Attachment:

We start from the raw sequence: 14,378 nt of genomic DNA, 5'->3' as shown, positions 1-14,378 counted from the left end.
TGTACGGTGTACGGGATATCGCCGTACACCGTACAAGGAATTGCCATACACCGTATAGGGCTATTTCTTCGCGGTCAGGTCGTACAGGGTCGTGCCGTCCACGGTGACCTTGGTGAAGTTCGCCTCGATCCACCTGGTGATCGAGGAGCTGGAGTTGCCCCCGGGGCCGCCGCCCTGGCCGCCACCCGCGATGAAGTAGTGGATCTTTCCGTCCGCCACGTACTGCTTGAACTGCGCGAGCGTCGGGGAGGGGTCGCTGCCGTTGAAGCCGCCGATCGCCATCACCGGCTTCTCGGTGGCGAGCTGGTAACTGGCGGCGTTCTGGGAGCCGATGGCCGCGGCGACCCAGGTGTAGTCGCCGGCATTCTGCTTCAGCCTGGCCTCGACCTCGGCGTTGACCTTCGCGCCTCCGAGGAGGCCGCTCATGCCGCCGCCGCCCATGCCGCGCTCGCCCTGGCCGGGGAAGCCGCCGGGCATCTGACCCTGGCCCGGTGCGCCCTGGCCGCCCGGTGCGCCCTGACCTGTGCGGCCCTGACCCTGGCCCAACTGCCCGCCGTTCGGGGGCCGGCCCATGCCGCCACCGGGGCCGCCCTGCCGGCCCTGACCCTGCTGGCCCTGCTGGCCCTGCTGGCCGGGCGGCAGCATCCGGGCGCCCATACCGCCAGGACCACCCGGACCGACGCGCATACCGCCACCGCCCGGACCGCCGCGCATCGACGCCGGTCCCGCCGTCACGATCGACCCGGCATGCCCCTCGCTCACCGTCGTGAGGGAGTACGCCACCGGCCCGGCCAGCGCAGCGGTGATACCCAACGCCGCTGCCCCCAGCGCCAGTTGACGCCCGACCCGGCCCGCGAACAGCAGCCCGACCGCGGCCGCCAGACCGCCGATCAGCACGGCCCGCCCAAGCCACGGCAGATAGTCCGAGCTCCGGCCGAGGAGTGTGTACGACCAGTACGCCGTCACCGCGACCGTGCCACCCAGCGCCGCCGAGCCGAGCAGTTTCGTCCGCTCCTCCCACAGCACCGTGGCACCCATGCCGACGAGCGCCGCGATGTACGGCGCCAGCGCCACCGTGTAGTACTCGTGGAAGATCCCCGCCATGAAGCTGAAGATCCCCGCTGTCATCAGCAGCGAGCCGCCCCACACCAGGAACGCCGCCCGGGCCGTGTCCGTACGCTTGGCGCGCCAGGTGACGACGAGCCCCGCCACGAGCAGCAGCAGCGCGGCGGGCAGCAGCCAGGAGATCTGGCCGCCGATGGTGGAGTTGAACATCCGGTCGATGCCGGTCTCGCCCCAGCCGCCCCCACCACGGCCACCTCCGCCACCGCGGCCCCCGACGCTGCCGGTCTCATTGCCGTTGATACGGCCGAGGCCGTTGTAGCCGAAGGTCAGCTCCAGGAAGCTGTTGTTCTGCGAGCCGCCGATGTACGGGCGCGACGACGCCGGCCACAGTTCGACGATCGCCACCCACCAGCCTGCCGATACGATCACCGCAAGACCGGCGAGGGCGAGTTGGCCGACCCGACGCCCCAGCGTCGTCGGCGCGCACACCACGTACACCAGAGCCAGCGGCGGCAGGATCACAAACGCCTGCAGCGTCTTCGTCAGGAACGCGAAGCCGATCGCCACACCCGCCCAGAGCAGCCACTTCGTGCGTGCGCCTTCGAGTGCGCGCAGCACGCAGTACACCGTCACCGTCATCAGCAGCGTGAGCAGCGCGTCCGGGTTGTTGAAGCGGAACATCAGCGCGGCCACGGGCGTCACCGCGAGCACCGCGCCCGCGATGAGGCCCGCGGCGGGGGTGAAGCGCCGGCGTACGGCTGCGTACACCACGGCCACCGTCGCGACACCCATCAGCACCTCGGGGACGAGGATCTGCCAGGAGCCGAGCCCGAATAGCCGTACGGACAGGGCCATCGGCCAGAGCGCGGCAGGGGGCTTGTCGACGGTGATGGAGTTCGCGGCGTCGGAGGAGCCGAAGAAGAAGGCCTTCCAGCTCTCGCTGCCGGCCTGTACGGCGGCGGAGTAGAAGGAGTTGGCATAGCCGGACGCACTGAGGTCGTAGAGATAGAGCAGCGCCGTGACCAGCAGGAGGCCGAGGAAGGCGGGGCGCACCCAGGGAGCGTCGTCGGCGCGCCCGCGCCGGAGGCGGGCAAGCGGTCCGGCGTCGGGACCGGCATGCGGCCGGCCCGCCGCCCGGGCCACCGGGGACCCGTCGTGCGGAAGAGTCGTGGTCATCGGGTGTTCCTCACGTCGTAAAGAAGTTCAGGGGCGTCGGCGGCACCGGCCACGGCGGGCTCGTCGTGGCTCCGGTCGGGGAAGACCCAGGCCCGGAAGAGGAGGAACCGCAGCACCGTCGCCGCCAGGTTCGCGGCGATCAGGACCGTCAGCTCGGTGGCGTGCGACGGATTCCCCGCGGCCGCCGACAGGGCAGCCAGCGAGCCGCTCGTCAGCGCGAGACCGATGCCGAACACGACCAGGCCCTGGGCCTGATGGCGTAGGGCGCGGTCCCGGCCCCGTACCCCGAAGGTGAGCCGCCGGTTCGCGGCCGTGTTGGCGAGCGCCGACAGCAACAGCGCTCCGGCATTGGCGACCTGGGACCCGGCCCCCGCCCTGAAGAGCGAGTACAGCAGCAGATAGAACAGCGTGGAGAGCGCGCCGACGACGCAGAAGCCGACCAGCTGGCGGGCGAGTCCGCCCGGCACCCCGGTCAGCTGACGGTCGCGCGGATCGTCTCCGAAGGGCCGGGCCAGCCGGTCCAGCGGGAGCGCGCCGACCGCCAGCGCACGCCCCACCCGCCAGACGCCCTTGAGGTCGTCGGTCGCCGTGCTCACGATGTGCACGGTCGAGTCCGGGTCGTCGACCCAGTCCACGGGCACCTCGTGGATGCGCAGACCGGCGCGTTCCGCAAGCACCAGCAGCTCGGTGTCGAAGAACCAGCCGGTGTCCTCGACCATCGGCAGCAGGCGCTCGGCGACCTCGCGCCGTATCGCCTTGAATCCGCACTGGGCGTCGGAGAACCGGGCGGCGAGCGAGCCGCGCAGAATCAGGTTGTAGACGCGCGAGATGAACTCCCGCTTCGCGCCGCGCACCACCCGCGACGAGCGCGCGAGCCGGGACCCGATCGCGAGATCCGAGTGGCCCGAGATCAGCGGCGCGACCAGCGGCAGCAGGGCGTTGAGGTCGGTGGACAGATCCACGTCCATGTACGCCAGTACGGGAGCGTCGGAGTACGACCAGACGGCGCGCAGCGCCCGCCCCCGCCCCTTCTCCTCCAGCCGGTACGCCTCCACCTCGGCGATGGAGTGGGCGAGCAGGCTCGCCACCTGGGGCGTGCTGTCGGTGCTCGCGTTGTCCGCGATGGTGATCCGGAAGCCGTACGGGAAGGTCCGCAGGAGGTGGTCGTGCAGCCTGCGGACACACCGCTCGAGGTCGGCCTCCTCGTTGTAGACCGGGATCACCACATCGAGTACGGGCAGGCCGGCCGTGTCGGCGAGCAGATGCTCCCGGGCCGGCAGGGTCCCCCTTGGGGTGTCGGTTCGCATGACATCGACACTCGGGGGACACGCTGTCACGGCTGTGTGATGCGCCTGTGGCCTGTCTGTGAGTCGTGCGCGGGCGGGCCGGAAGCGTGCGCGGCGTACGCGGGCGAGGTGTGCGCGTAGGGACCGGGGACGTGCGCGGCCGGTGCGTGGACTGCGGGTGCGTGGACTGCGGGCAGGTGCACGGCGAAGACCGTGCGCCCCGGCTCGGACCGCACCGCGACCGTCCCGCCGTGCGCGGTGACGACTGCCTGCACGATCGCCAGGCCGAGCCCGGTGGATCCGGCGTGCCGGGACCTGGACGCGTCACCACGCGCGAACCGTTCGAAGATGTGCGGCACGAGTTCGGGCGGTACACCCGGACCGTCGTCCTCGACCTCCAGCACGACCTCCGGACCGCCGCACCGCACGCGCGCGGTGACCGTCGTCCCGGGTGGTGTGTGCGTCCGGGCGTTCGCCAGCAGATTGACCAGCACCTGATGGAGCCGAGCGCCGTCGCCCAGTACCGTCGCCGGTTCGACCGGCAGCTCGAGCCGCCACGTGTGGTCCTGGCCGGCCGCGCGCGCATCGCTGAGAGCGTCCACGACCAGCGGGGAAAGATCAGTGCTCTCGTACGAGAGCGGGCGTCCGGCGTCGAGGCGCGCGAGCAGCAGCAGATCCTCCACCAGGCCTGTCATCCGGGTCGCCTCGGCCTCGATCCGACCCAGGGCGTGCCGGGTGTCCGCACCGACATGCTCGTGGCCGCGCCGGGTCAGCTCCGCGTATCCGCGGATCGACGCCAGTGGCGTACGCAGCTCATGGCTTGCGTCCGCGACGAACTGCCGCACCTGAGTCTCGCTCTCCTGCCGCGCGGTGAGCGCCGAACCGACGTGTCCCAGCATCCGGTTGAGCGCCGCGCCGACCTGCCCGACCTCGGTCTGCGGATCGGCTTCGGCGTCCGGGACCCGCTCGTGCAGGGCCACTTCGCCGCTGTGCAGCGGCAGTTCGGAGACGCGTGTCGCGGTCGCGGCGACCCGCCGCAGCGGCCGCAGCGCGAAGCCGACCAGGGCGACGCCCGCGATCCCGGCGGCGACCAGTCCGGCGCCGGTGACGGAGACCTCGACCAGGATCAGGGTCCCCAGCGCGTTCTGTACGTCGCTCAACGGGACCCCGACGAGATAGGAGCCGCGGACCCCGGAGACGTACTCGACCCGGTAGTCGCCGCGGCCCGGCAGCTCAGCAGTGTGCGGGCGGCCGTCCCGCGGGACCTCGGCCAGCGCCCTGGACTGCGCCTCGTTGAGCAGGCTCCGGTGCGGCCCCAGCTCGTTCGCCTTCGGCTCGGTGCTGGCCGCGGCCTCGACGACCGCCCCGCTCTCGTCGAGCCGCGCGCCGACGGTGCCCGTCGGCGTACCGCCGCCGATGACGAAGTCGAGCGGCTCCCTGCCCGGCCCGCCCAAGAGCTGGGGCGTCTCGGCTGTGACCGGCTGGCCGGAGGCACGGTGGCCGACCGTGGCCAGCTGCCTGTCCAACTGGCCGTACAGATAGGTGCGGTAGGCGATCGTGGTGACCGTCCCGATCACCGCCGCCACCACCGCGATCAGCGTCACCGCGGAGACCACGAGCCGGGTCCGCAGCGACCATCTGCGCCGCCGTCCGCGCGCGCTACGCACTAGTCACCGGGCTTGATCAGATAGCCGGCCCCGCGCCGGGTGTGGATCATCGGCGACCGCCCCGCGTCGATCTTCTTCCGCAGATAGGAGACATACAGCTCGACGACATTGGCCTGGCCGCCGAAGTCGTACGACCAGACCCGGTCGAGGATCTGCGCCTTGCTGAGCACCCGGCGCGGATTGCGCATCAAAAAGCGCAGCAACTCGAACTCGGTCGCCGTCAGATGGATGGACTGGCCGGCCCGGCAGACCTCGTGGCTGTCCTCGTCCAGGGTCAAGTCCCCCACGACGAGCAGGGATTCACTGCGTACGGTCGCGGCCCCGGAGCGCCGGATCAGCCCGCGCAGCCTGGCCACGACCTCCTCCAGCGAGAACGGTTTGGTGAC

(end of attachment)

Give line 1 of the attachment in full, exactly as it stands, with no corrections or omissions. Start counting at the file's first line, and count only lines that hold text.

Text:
We start from the raw sequence: 14,378 nt of genomic DNA, 5'->3' as shown, positions 1-14,378 counted from the left end.